XQJ Part I - Introduction

XQJ Part I - Introduction

Posted on August 07, 2007 0 Comments

This is the first post in a series about XQJ (JSR 225). The XQJ initiative aims to provide the standard Java API to access XQuery implementations. Eventually XQJ will be for XQuery what JDBC means for SQL. XQJ is currently in public review, the specification can be downloaded here.

I hope this series will give a good overview of the major interfaces and functionality offered by XQJ, mostly through example code. The majority of the code should be implementation independent, but I have to admit, it will be tested using DataDirect XQuery 3.0, which supports the XQJ Public Draft.

We have today the following essays in the XQJ series (the list is updated as more posts become available),

  • XQJ Part I - Introduction
  • XQJ Part II - Setting up a session
  • XQJ Part III - Executing queries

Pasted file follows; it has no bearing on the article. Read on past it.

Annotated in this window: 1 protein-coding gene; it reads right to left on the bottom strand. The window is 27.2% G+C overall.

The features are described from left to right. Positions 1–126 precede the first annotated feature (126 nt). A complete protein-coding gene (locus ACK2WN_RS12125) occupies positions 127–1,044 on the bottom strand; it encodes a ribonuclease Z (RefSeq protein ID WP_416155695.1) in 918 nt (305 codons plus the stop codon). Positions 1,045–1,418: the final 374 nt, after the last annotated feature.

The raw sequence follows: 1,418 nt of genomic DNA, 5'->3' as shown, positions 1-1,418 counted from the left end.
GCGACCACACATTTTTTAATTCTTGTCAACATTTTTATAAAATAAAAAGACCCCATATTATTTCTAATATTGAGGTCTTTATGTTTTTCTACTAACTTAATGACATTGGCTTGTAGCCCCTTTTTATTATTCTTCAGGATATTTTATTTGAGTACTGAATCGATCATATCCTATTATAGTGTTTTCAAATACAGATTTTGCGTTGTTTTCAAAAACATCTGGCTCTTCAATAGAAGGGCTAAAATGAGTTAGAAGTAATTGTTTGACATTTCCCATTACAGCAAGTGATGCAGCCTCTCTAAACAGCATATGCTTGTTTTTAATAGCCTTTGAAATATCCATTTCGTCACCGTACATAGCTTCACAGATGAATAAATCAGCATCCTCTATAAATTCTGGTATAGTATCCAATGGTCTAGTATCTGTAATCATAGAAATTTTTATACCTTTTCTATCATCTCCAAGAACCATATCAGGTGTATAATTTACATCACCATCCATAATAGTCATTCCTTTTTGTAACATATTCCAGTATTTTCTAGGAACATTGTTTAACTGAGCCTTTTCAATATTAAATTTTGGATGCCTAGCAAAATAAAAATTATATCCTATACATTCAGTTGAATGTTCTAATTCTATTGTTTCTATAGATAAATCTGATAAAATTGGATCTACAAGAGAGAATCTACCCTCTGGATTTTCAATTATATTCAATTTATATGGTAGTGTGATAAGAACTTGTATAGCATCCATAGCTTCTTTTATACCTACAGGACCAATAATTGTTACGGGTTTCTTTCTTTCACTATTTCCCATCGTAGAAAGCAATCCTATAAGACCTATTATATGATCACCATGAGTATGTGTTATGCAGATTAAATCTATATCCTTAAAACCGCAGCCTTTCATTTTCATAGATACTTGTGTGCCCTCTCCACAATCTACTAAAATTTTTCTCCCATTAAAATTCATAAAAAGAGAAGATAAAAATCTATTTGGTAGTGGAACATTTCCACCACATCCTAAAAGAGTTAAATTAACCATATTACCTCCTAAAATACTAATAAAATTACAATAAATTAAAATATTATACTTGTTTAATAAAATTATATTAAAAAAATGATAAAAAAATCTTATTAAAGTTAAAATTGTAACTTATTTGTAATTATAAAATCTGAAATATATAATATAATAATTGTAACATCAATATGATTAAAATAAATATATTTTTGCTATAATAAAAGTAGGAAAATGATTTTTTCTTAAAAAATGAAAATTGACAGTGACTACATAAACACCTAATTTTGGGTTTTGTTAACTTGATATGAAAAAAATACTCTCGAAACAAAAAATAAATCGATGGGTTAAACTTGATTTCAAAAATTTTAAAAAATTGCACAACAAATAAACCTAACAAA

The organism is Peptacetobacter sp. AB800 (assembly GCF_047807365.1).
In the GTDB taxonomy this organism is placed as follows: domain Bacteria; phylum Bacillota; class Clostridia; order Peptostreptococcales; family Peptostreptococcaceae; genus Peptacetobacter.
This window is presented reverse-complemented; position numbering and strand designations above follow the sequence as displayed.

• XQJ Part IV - Processing query results
  • XQJ Part V - Serializing query results
  • XQJ Part VI - Manipulating the static context
  • XQJ Part VII - Typing
  • XQJ Part VIII - Binding external variables
  • XQJ Part IX - Creating XDM instances
  • XQJ Part X - XML Pipelines
  • XQJ Part XI - Processing large inputs

Let's start with our first simple XQJ application; the XQuery/XQJ version of "Hello World!".

[cc lang="java"]XQDataSource xqjd = new DDXQDataSource(); XQConnection xqjc = xqjd.getConnection(); XQExpression xqje = xqjc.createExpression(); XQSequence xqjs = xqje.executeQuery("'Hello World!'"); xqjs.writeSequence(System.out, null); xqjc.close(); [/cc]I assume most of it speaks for itself. But don't worry if you have some questions, things will become clear in the upcoming posts.

Some of you might recognize some of the JDBC concepts in the code example above. Indeed, the XQJ expert group decided to make XQJ stylistic consistent with JDBC. Similar to JDBC is has concepts like,

  • datasources
  • connections
  • expressions and prepared expressions

But at the same time, XQuery is not SQL, as such XQJ differs from JDBC,

  • data model
  • typing
  • static context
  • error handling

The next post in this series will introduce data sources and setting up connections.

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Marc Van Cappellen

View all posts from Marc Van Cappellen on the Progress blog. Connect with us about all things application development and deployment, data integration and digital business.


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